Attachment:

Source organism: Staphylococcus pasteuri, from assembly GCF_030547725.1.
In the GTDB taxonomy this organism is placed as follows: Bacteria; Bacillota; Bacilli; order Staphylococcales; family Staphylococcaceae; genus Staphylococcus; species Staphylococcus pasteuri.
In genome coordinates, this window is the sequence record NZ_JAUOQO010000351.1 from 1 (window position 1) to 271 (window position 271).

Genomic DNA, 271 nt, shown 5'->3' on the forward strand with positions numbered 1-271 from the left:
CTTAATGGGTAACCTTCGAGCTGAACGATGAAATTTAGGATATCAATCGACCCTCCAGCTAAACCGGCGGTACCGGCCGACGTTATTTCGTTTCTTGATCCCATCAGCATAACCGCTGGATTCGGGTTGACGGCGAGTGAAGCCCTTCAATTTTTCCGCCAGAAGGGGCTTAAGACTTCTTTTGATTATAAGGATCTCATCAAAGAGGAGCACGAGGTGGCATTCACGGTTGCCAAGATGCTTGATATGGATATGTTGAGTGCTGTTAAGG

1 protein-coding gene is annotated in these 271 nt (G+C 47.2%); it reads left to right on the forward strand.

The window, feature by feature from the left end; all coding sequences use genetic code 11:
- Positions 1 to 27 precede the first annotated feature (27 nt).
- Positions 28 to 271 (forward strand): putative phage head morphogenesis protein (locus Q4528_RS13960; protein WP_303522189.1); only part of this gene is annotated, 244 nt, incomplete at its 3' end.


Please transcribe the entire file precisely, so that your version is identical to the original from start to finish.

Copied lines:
Source organism: Staphylococcus pasteuri, from assembly GCF_030547725.1.
In the GTDB taxonomy this organism is placed as follows: Bacteria; Bacillota; Bacilli; order Staphylococcales; family Staphylococcaceae; genus Staphylococcus; species Staphylococcus pasteuri.
In genome coordinates, this window is the sequence record NZ_JAUOQO010000351.1 from 1 (window position 1) to 271 (window position 271).

Genomic DNA, 271 nt, shown 5'->3' on the forward strand with positions numbered 1-271 from the left:
CTTAATGGGTAACCTTCGAGCTGAACGATGAAATTTAGGATATCAATCGACCCTCCAGCTAAACCGGCGGTACCGGCCGACGTTATTTCGTTTCTTGATCCCATCAGCATAACCGCTGGATTCGGGTTGACGGCGAGTGAAGCCCTTCAATTTTTCCGCCAGAAGGGGCTTAAGACTTCTTTTGATTATAAGGATCTCATCAAAGAGGAGCACGAGGTGGCATTCACGGTTGCCAAGATGCTTGATATGGATATGTTGAGTGCTGTTAAGG

1 protein-coding gene is annotated in these 271 nt (G+C 47.2%); it reads left to right on the forward strand.

The window, feature by feature from the left end; all coding sequences use genetic code 11:
- Positions 1 to 27 precede the first annotated feature (27 nt).
- Positions 28 to 271 (forward strand): putative phage head morphogenesis protein (locus Q4528_RS13960; protein WP_303522189.1); only part of this gene is annotated, 244 nt, incomplete at its 3' end.